The rate of growth in the Chinese economy is slower than it has been in recent years, and the news has been full of articles about Chinese investors purchasing commercial real estate in the United States and making mortgage loans here as well.

In addition to the challenges in the BRIC countries, Europe is not doing all that well either. In recent days the European Central Bank has suggested that it would consider dropping interest rates to below zero! This would in effect force banks and investors to pay the government to keep their money. Central banks don’t do this unless there are severe threats of recession and/or deflation on the horizon.

Expect money to continue to pour into American commercial real estate and even houses until the cycle changes and other parts of the world start to outperform. It could be a few years.

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Texas House Price Increases

Home prices are increasing again, and the media just can’t resist reporting the possibility of a new crisis forming. This time it has to do with reports that home prices are overvalued in some Texas cities. To add drama to the story, the worry about home price bubbles forming is pondered as well. Here’s the good news. Home price increases are normal. Take a look at the chart below that has annual price appreciation rates for Texas for the past 38 years. The data comes from the Federal Housing Finance Agency. Here is what we can glean from the data:

  • Home prices in Texas increased in 31 of the past 38 years.
  • The highest rate of appreciation was 17.8 percent in 1981.
  • House prices increased by more than 10 percent in five of those years
  • Texas home prices declined in six of the past 38 years.
  • Four years of decline occurred in the 1980s when the oil market collapsed.
  • Two years of decline were during the Great Recession in 2009 and 2010.
  • The largest decline was in 1987, when prices fell 9.6 percent.

The average rate of house price appreciation over the past 38 years is 4 percent.

For those who are on vigilant alert for a “price bubble” in the Texas housing market, here is another fact for consideration. Texas home prices went up by 12 to 15 percent for four years in a row from 1976 to 1979. Then they went up an additional 17.8 percent in 1981. This supercharged price appreciation didn’t create a bubble in Texas. Home prices fell in 1986, 1987 and 1988 but not because a price bubble burst. Prices fell because the price of oil dropped below $15 per barrel and crushed the state economy. When the 2013 FHFA numbers come out soon, it looks like Texas home prices will have increased about 5.5 percent for the year. This is not the making of a bubble, but it is slightly above average. We’ll take it! Tex home appreciation The data for the chart is the All-Transactions House Price Index for Texas (not seasonally adjusted).Here is the URL: If you have an interest in the FHFA House Price Index, here is their description of their index:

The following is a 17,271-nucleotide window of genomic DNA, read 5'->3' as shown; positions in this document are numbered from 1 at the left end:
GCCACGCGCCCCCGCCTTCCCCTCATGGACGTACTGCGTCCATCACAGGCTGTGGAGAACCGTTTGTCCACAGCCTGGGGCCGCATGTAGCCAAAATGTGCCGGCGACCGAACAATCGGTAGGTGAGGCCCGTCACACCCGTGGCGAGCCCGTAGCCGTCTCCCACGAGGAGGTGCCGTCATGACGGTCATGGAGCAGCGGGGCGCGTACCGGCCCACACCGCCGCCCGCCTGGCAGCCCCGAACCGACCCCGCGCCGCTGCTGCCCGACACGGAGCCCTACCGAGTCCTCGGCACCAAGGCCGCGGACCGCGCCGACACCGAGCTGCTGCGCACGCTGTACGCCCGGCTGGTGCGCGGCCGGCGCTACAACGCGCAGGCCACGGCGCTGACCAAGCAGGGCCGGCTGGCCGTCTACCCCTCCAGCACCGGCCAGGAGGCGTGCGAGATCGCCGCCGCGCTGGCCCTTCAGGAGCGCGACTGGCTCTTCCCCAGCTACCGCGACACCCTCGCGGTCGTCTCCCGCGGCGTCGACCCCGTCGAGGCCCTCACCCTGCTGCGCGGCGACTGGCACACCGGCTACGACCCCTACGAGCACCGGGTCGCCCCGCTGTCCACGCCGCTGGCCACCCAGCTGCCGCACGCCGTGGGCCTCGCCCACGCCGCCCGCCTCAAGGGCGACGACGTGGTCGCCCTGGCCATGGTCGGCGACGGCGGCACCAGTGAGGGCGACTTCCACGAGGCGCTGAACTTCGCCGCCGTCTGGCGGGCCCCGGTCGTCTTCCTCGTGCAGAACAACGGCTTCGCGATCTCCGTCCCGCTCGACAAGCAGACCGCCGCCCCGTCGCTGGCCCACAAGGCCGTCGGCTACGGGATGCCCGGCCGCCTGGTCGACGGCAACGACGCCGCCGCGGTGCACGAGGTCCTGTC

The HPI is a broad measure of the movement of single-family house prices. The HPI is a weighted, repeat-sales index, meaning that it measures average price changes in repeat sales or refinancings on the same properties. This information is obtained by reviewing repeat mortgage transactions on single-family properties whose mortgages have been purchased or securitized by Fannie Mae or Freddie Mac since January 1975.   The HPI serves as a timely, accurate indicator of house price trends at various geographic levels. Because of the breadth of the sample, it provides more information than is available in other house price indexes. It also provides housing economists with an improved analytical tool that is useful for estimating changes in the rates of mortgage defaults, prepayments and housing affordability in specific geographic areas.

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Insights, Future Research

Every year the Real Estate Center hosts its annual Real Estate Industry Leadership Conference in Austin. Leaders from statewide real estate related trade associations are invited to attend.

The purpose of the program is to share current Center research, gain insights from attendees and solicit ideas for future Center research as well as provide a private forum to discuss public policy issues.

Associations attending this year included the Texas Association of Realtors, Texas Association of Builders, Texas Mortgage Bankers Association, Texas Apartment Association, Independent Bankers Association and Texas Manufactured Housing Association.


Here are some insights from those attending.

  • There are shortages of lots in many metro areas even though lots are in the development pipeline.
  • Shortages of skilled labor in construction trades are holding housing inventories at low levels.
  • Layoffs in the government sector have led to shortages of staff to approve plats and plans, thus lengthening the approval process for new development.
  • Developers and builders are reluctant to take on much risk given the uncertainties emanating from shifting federal policies and regulations.
  • Some lenders are still reluctant to (or under regulatory scrutiny not to) lend. All of these factors have kept inventories tight and driven up production costs, especially in the metro areas of Texas. The participants also cited concerns about not having adequate infrastructure to meet Texas’ future growth needs.

Future Research Suggestions

About ten areas for study were suggested, including:

  • publishing an easy-to-understand housing affordability monitor for all metro areas on the Center’s website;